• Quotes
    Author
  • Those willing to give up a little liberty for a little security deserve neither security nor liberty.
    Benjamin Franklin
  • Things come apart so easily when they have been held together with lies.
    Dorothy Allison
  • With almost every passing day, public access to yet another government information resource is extinguished. Like an exotic species or a nearly forgotten language that suddenly becomes extinct, its disappearance excites little attention or protest. But the cumulative effect of many such losses is bound to be significant.
    From the FAS Project on Government Secrecy, Volume 2005, Issue. No. 19, Feb 22, 2005
  • Thinking is the hardest work there is, which is probably the reason why so few engage in it.
    Henry Ford
  • If I had asked people what they wanted, they would have said ‘faster horses.’
    Henry Ford
  • A business that makes nothing but money is a poor business.
    Henry Ford
  • You don’t have to hold a position in order to be a leader.
    Henry Ford
  • To do more for the world than the world does for you – that is success.
    Henry Ford
  • Quality means doing it right when no one is looking.
    Henry Ford
  • The more that government becomes secret, the less it remains free.
    James Russell Wiggins, newspaper editor, 1956
  • המנהיג שלהם יהיה אחד משלהם;
    השליט שלהם ינבע מביניהם.
    אני אביא אותו קרוב והוא יהיה להתקרב אליי,
    עבור מי הוא מי יהיה להקדיש את עצמו
    להיות קרוב אליי? "
    נאמה ה '.
    Jeremiah 30:21
  • Secrecy, being an instrument of conspiracy, ought never to be the system of regular government.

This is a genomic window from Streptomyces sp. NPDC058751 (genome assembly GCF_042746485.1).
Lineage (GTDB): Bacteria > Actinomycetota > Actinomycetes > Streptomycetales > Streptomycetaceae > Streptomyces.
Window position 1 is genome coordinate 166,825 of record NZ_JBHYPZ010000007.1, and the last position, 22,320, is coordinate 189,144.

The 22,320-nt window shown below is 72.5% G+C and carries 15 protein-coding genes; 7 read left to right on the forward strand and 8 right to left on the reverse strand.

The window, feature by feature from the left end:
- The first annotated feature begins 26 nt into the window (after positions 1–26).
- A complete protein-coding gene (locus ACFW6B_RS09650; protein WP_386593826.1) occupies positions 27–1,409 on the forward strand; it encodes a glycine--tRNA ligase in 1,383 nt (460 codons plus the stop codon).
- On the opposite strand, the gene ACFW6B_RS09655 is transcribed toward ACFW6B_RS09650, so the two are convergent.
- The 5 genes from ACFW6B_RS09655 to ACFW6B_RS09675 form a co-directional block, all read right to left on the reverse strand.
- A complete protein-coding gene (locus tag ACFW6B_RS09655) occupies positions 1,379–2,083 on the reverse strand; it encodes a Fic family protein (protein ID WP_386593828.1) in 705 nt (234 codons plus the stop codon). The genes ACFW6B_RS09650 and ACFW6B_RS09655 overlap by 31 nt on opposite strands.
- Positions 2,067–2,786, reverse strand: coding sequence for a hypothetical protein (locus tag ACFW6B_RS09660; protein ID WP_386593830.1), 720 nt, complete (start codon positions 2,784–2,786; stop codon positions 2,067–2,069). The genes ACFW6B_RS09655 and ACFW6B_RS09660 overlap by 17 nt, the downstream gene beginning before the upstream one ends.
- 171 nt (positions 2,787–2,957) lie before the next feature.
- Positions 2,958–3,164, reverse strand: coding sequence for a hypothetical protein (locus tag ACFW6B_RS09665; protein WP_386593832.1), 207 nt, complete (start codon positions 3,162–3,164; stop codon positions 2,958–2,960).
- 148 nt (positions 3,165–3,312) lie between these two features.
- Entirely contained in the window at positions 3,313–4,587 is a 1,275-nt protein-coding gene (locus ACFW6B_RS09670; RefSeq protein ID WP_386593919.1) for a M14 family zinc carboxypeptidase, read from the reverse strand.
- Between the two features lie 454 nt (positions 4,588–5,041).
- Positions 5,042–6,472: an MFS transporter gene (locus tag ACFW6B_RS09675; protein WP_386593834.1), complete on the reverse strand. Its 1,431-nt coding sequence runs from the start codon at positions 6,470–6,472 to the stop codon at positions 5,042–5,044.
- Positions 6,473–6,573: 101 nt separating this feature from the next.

Jeremy Bentham
  • We seek a free flow of information...we are not afraid to entrust the American people with unpleasant facts, foreign ideas, alien philosophies, and competitive values.
    John F. Kennedy, February 1962
  • For a nation that is afraid to let its people judge the truth and falsehood in an open market is a nation that is afraid of its people.
    John F. Kennedy, February 1962
  • Give me the liberty to know, to utter and to argue freely according to conscience, above all liberties.
    John Milton, Areopagitica, 1644
  • Democracies die behind closed doors. The First Amendment, through a free press, protects the peoples right to know that their government acts fairly, lawfully, and accurately.
    Judge Damon Keith, U.S. Sixth Circuit Court of Appeals
  • When government begins closing doors, it selectively controls information rightfully belonging to the people.
    Judge Damon Keith, U.S. Sixth Circuit Court of Appeals
  • ...those who won our independence believed that public discussion is a political duty; and that this should be a fundamental principle of the American government.
    Justice Brandeis, Whitney vs. California, 1927
  • ...the only effective restraint upon executive policy in the areas of national defense and international affairs may lie in an enlightened citizenry - in an informed and critical public opinion which alone can here protect the values of democratic government.
    Justice Stewart, Pentagon Papers, 1971
  • One of the things that almost never works is secrecy - particularly secrecy in defense of dumbness.
    Newt Gingrich, former speaker of the House, 1996
  • The liberties of people never were, nor ever will be, secure, when the transactions of their rulers may be concealed from them.